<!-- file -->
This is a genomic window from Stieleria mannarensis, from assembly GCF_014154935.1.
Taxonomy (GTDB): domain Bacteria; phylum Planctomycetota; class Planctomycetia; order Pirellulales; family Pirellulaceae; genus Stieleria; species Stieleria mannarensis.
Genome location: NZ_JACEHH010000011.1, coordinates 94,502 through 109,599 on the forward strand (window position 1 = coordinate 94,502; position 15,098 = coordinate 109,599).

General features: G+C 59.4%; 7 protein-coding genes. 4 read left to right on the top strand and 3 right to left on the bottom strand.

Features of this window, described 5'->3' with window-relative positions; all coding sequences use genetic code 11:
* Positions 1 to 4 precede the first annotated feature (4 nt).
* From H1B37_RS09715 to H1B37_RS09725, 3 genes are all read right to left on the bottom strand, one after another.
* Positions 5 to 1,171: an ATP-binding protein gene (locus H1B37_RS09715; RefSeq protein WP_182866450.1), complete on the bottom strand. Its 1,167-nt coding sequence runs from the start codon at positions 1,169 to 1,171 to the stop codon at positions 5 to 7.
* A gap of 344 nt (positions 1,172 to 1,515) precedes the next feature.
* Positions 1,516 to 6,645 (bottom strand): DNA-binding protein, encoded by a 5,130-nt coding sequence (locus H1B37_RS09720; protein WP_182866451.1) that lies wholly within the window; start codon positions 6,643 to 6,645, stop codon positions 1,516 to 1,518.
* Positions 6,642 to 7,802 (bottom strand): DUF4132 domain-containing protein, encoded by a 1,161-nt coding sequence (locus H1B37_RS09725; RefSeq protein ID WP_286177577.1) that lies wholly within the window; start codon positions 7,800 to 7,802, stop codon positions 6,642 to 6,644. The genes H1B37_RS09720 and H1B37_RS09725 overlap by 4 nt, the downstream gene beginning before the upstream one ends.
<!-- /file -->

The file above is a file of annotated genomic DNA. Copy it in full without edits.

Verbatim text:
This is a genomic window from Stieleria mannarensis, from assembly GCF_014154935.1.
Taxonomy (GTDB): domain Bacteria; phylum Planctomycetota; class Planctomycetia; order Pirellulales; family Pirellulaceae; genus Stieleria; species Stieleria mannarensis.
Genome location: NZ_JACEHH010000011.1, coordinates 94,502 through 109,599 on the forward strand (window position 1 = coordinate 94,502; position 15,098 = coordinate 109,599).

General features: G+C 59.4%; 7 protein-coding genes. 4 read left to right on the top strand and 3 right to left on the bottom strand.

Features of this window, described 5'->3' with window-relative positions; all coding sequences use genetic code 11:
* Positions 1 to 4 precede the first annotated feature (4 nt).
* From H1B37_RS09715 to H1B37_RS09725, 3 genes are all read right to left on the bottom strand, one after another.
* Positions 5 to 1,171: an ATP-binding protein gene (locus H1B37_RS09715; RefSeq protein WP_182866450.1), complete on the bottom strand. Its 1,167-nt coding sequence runs from the start codon at positions 1,169 to 1,171 to the stop codon at positions 5 to 7.
* A gap of 344 nt (positions 1,172 to 1,515) precedes the next feature.
* Positions 1,516 to 6,645 (bottom strand): DNA-binding protein, encoded by a 5,130-nt coding sequence (locus H1B37_RS09720; protein WP_182866451.1) that lies wholly within the window; start codon positions 6,643 to 6,645, stop codon positions 1,516 to 1,518.
* Positions 6,642 to 7,802 (bottom strand): DUF4132 domain-containing protein, encoded by a 1,161-nt coding sequence (locus H1B37_RS09725; RefSeq protein ID WP_286177577.1) that lies wholly within the window; start codon positions 7,800 to 7,802, stop codon positions 6,642 to 6,644. The genes H1B37_RS09720 and H1B37_RS09725 overlap by 4 nt, the downstream gene beginning before the upstream one ends.